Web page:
Wednesday, April 09, 2008
I want the mean 2 year old (pictured), the exceptionally smart 8 year old and the bourgie blacexican 5 year old to have careers. I'm not too worried about my nephew, he's been legally adopted by my aunt & uncle who have successfully raised two college educated children, one of them a boy. It is pretty much a given that he will attend college, hopefully, he will not get a B.A. in English.
I have been informed of my purpose on this planet by one of my aunts. And that purpose is to put the 8 year old through college. If she goes to UF, then that is totally possible to cover tuition, with enough time I may be able to spring for housing and a meal plan. If I have enough left over, then the angry 2 year old. But right now, I'm thinking community college for her, provided she doesn't knock over a liquor store before then.
So no, no 2-3 month job training for these kids. No, I want them to get a crappy minimum wage job at 16, go to college and do work study, then graduate and get a crappy entry level salaried position. So crappy, they begin to think..... grad school, and really, they are on their own for that.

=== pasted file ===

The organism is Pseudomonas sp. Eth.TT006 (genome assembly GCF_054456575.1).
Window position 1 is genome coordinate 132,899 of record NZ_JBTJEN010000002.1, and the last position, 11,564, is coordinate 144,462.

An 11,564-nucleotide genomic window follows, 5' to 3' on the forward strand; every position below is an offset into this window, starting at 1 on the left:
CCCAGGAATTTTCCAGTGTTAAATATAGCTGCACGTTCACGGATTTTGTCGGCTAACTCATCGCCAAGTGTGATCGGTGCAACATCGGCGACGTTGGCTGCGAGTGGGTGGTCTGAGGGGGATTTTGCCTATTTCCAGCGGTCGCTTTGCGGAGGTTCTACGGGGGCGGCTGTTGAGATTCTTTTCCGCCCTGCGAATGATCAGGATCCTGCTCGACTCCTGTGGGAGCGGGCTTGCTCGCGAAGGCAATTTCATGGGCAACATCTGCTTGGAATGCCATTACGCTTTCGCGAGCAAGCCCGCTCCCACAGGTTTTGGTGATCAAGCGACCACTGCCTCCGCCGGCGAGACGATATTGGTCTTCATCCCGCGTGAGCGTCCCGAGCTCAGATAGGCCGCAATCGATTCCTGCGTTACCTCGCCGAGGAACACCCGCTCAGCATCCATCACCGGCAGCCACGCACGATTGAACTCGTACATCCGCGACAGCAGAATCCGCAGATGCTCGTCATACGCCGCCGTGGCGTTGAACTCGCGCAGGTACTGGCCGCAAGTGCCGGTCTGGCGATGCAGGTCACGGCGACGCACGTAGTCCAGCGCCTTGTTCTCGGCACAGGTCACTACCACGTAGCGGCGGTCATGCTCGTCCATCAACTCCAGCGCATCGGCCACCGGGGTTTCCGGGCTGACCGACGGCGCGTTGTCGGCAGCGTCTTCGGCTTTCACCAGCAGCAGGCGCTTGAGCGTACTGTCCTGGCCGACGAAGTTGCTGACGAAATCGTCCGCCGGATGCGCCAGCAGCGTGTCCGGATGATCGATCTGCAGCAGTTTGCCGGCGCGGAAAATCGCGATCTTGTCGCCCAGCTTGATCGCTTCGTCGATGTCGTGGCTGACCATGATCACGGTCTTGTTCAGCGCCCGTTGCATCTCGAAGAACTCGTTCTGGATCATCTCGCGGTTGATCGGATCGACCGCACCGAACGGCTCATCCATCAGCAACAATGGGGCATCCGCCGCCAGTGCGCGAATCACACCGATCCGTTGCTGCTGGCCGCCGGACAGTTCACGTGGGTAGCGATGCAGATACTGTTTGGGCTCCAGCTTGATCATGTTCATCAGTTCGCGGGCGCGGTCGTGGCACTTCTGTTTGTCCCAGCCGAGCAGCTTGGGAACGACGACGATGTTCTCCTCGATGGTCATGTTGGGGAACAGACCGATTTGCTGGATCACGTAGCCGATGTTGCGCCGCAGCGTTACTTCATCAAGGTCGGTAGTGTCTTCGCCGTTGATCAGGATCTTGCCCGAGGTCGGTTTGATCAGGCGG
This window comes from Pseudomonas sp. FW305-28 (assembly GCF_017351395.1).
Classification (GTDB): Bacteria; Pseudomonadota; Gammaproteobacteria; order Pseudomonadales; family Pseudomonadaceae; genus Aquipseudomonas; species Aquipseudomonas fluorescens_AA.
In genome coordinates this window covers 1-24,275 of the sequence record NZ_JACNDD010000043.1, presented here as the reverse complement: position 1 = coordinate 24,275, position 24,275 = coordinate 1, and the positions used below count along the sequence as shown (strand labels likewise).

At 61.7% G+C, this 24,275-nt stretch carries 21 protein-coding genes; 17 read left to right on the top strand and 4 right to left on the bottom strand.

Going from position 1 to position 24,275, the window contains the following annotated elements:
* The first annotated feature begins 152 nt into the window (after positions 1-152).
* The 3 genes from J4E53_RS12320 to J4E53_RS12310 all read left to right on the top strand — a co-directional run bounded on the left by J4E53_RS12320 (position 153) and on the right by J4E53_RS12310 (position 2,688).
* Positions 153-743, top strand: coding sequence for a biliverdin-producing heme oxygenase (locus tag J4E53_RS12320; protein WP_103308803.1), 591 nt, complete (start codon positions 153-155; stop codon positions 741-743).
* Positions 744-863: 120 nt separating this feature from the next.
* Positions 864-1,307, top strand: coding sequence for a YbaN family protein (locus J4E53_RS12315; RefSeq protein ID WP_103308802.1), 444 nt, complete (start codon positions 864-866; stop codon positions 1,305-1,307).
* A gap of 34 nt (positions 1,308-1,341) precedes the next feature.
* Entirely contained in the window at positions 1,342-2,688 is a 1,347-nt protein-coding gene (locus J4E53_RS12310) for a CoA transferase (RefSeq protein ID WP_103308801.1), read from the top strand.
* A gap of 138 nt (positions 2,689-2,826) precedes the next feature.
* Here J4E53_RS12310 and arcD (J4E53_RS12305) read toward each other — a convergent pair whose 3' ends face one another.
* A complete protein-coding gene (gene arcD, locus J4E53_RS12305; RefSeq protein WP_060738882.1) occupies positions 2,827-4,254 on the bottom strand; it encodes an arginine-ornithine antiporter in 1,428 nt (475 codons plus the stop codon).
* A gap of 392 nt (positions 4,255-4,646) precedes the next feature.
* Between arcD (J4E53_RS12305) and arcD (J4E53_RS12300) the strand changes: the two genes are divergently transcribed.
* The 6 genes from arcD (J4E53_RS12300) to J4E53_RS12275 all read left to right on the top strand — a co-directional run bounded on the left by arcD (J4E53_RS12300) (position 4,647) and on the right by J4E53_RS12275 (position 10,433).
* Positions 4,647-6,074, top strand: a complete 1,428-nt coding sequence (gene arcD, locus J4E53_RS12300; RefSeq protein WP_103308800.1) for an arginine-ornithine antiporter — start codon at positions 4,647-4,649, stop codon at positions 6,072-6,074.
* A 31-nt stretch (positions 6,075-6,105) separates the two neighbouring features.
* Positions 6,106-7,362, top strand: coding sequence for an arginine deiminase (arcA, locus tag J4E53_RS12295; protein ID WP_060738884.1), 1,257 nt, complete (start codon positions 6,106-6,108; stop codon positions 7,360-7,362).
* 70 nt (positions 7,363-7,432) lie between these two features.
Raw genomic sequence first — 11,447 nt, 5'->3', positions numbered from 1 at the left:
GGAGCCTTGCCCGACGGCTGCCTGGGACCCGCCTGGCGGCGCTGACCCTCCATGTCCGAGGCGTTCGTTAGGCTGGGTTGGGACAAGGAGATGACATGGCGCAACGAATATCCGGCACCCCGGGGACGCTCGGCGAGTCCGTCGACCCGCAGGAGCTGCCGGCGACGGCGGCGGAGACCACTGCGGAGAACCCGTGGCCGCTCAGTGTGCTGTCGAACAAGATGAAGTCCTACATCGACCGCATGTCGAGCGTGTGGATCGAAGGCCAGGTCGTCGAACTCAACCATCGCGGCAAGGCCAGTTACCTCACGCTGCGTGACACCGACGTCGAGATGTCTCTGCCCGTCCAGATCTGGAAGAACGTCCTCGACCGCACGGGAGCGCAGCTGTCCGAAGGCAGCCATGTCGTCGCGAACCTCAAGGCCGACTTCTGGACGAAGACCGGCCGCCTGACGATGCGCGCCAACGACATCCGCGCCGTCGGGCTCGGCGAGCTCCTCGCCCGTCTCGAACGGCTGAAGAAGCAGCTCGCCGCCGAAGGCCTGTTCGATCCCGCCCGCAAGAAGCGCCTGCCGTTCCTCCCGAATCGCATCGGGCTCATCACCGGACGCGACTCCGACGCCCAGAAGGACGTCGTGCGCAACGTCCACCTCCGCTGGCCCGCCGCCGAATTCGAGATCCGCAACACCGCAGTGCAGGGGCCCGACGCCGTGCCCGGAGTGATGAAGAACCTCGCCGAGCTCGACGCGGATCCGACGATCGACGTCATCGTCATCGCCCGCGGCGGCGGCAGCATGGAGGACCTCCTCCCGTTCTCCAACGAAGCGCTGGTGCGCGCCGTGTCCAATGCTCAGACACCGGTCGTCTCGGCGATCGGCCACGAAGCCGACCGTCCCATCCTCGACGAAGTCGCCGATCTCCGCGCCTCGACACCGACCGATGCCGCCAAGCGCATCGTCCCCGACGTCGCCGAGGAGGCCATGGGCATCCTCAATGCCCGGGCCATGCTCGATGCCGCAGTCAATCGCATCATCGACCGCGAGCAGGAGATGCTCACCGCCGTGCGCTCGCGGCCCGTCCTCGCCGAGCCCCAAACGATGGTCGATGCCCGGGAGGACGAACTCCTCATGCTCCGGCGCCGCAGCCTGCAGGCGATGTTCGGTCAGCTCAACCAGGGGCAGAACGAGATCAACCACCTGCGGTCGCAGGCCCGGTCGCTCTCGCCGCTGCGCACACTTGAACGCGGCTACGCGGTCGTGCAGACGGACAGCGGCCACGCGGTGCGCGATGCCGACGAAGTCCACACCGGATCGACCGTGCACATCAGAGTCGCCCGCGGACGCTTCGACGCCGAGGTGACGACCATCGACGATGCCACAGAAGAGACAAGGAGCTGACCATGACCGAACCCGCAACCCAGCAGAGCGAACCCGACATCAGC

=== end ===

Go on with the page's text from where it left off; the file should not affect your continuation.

Thursday, April 03, 2008
Cross-posted from another blog:
I think it was Law & Order:Criminal Intent where the Dentist was found dead and the kids rifled through his stuff. They saw the deaceased or dying DDS, went through his stuff and left. In the interrogation the mother of one of the boys claimed that "they were good boys". Then the detective pointed out if they were good boys they would have called 9-1-1 instead of doing what they did.
To me this pointed out our definition of 'good' is completely messed up. I understand the mother's definition of good, as in lack of doing incredibly evil things and the detective's definition as proactive goodness. This made me think of something I read from the Eastern Orthodox tradition in trying to make a point distinguishing themselves from the Roman Catholics, about it's not the avoidance of evil but the pursuit of virtue that we should concern ourselves with.
The minor characters (the boys) should have chosen the more virtuous path, trying to help the dentist, or calling the cops, or reporting it to an adult.
We blame the citizenry of a country or state or city for tragedies and injustices when that citizenry stands back and does nothing. Even if they did not elect the monsters in power, or even if they did not participate actively or passively in the wrong doing, they are blamed. Because they did not pursue the virtuous path.
So what if our judgement stands on what we have done, and not what we haven't done? Like some standard college test where the right (virtuous) answer gives you points, the wrong answer subtracts points, and no answer neither adds or takes away.